Minimal permissions are adequate for fraudulent Android financial applications


SonicWall Capture Labs Threat research team recently discovered a campaign requesting users to provide their card details on a fraudulent bank application under the pretense of claiming rewards points. Additionally, they persuade users to enable SMS-related permissions, the fraudulent application gains the capability to intercept and redirect One-Time Password (OTP) messages to the attackers’ server, giving them unauthorized access to the user’s banking credentials and potentially leading to fraudulent activities or financial loss.

The fraudulent app’s icon may closely resemble the original app’s icon in terms of color scheme, logo, and overall visual elements. This resemblance creates a false sense of trust and familiarity for unsuspecting users. They may not immediately recognize any visual discrepancies and may proceed with providing their card details without suspicion.

Fig1: Legitimate & malicious apps icon

Infection cycle:

The fraudulent apps utilize two crucial permissions.

  1. SMS permission: to read and identify incoming messages (2 Factor authentication for the bank).
  2. INTERNET permission: to establish an internet connection and send the collected card and SMS details to the attacker’s server.

After installation it proceeds to prompt the user to fill in their card details, enticing them with the promise of claiming rewards.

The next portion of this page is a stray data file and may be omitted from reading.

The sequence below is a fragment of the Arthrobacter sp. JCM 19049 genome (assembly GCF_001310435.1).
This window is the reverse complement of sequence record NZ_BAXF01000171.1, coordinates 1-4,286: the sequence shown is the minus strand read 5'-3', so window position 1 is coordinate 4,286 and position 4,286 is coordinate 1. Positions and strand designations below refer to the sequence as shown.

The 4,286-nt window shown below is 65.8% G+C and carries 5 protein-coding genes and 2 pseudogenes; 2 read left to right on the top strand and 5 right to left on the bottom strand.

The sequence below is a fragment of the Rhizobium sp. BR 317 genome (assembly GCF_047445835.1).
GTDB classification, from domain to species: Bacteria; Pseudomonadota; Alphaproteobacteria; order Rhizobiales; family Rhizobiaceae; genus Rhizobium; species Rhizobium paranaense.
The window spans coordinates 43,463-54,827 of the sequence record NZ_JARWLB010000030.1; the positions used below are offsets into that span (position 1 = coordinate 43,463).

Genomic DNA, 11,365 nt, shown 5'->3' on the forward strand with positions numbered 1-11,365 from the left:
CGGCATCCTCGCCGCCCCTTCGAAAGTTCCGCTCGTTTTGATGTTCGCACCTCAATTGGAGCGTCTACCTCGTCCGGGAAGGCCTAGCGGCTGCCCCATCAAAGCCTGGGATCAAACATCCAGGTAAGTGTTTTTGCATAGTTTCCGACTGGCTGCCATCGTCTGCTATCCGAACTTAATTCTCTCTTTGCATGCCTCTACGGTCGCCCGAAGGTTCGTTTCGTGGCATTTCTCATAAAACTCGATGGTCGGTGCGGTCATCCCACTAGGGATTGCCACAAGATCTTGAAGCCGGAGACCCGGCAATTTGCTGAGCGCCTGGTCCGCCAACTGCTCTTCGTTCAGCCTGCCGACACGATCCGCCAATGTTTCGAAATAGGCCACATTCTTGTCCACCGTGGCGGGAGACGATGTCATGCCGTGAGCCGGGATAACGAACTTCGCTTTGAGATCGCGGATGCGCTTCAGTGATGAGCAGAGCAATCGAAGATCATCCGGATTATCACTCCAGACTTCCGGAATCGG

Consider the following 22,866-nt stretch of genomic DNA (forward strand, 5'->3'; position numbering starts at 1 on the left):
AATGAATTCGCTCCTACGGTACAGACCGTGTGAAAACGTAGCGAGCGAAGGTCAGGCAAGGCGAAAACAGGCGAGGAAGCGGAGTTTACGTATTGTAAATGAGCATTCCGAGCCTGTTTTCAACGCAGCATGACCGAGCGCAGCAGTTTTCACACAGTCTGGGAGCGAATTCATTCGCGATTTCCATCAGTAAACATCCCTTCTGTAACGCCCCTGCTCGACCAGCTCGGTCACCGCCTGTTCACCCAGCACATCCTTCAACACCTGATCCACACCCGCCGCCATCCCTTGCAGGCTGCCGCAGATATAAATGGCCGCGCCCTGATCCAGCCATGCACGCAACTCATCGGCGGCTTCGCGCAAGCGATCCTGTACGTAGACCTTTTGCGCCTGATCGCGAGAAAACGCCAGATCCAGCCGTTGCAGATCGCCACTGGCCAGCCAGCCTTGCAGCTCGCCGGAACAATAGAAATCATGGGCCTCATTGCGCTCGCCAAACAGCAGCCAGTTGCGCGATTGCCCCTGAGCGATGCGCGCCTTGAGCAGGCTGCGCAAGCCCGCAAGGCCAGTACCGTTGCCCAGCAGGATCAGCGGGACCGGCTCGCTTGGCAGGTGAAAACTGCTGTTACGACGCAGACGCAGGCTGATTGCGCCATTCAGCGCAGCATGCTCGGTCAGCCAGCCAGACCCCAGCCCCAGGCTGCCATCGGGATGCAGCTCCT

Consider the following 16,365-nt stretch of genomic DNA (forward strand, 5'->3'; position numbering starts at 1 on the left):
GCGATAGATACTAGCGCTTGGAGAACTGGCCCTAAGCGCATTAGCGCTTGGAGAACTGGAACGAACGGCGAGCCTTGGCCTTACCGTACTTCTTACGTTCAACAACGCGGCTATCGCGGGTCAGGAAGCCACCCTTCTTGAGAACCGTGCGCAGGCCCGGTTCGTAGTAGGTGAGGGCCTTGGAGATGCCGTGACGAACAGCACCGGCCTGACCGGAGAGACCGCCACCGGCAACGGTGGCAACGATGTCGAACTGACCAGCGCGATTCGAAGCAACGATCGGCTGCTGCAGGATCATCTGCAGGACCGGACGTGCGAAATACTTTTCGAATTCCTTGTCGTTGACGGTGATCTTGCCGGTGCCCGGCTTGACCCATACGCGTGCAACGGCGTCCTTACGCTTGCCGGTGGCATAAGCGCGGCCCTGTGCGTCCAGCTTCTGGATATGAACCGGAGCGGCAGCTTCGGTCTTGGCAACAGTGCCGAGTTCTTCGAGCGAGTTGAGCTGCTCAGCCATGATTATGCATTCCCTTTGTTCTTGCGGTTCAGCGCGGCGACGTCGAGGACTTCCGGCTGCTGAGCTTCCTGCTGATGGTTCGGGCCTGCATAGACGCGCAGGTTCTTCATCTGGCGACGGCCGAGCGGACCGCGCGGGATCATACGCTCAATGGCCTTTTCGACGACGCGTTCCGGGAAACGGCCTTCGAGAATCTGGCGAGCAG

Fig2: Card details with random values


Fig3: Prompt for Card details


Fig4: Prompt for Card details


Fig5: Checks for SMS permission


Once the user shares their card details with the fraudulent app, it immediately initiates the process of transmitting this sensitive information to the attacker’s C&C server.

Fig6: Sharing card details with C&C server


Storing the user and card information in a local database located within the application system folder.

Fig7: Application system folder

Fig8: Storing user info in a local database


Read incoming messages on a device and save them in JSON format.

Fig9: Read incoming SMS


Fig10: Stores SMS info in a JSON format


It shares incoming message details with the C&C server.

Fig11: Sends SMS info to the C&C server


The file is detected by only a few security vendors on the popular threat intelligence sharing portal VirusTotal at the time of writing this blog, this indicates its spreading potential.

Fig12: VirusTotal image


SonicWall Capture Labs provides protection against this threat via the SonicWall Capture ATP w/RTDMI.

Indicators of Compromise (IOC):


















Security News
The SonicWall Capture Labs Threat Research Team gathers, analyzes and vets cross-vector threat information from the SonicWall Capture Threat network, consisting of global devices and resources, including more than 1 million security sensors in nearly 200 countries and territories. The research team identifies, analyzes, and mitigates critical vulnerabilities and malware daily through in-depth research, which drives protection for all SonicWall customers. In addition to safeguarding networks globally, the research team supports the larger threat intelligence community by releasing weekly deep technical analyses of the most critical threats to small businesses, providing critical knowledge that defenders need to protect their networks.